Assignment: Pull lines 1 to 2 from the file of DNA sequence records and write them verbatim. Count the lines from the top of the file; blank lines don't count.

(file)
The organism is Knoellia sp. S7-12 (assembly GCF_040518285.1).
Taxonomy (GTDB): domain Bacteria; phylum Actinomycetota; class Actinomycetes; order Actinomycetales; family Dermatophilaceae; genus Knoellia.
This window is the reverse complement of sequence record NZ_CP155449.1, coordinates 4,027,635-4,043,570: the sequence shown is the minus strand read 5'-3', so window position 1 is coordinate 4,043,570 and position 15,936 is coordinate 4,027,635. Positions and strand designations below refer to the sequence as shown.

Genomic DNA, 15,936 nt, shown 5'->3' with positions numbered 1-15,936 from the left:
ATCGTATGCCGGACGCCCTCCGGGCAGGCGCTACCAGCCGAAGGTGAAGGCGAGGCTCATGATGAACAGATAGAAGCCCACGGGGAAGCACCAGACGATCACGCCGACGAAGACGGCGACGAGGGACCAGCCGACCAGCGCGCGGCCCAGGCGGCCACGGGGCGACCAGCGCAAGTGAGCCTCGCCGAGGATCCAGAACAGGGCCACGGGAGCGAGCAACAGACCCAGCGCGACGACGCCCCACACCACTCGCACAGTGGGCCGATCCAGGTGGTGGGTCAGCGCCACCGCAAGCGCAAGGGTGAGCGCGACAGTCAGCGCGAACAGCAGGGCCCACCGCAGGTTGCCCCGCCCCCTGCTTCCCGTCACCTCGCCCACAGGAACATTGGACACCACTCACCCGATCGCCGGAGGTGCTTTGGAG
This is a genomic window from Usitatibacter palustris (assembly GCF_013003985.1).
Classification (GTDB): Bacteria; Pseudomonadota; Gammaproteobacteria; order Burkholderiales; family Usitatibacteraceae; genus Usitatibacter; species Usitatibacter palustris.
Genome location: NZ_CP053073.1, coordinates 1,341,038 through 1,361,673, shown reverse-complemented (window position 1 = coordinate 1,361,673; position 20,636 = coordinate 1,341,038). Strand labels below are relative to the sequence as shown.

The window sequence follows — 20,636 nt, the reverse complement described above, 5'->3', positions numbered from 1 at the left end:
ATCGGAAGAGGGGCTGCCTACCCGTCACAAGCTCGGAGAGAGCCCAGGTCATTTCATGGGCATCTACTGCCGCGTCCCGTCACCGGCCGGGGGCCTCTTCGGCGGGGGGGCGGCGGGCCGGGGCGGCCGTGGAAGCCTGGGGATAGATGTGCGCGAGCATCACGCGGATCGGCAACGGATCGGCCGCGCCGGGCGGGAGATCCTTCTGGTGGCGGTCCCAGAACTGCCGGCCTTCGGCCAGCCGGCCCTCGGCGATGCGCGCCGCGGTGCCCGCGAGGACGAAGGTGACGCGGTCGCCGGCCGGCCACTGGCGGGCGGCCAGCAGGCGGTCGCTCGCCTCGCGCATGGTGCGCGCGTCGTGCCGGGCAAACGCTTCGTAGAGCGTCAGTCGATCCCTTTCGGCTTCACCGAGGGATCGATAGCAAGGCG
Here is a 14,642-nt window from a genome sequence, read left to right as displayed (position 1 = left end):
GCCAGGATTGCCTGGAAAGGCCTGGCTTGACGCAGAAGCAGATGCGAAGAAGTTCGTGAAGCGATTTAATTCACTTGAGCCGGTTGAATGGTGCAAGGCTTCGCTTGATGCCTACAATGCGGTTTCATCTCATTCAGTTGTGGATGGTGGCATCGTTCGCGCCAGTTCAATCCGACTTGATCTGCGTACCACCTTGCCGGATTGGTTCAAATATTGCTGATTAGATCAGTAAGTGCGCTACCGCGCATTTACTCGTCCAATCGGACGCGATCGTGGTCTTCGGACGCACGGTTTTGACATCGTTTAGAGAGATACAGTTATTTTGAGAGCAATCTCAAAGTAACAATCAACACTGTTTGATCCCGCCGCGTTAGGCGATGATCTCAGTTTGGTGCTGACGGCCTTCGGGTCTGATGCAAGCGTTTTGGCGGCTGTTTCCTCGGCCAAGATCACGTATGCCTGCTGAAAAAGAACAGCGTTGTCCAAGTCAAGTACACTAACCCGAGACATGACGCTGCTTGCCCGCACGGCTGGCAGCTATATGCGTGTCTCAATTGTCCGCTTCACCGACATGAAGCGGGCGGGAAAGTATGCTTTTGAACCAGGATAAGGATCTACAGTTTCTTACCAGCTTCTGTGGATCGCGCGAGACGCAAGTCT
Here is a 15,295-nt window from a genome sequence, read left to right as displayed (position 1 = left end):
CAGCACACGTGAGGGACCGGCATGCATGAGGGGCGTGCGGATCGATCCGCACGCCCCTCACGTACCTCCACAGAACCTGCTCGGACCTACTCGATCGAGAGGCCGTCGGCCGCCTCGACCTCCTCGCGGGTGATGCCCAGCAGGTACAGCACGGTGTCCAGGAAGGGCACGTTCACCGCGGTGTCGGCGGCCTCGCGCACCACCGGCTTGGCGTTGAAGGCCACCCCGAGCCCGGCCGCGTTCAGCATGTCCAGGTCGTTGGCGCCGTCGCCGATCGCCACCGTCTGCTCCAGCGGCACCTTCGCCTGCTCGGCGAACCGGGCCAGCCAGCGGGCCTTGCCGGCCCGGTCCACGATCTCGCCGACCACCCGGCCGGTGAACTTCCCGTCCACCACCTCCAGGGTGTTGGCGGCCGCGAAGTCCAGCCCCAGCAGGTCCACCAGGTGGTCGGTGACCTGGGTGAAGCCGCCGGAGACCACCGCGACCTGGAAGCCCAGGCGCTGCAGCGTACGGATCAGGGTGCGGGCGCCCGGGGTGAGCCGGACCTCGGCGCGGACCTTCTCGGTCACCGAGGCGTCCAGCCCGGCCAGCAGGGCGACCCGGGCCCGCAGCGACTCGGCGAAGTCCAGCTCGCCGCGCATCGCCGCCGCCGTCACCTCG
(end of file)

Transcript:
The organism is Knoellia sp. S7-12 (assembly GCF_040518285.1).
Taxonomy (GTDB): domain Bacteria; phylum Actinomycetota; class Actinomycetes; order Actinomycetales; family Dermatophilaceae; genus Knoellia.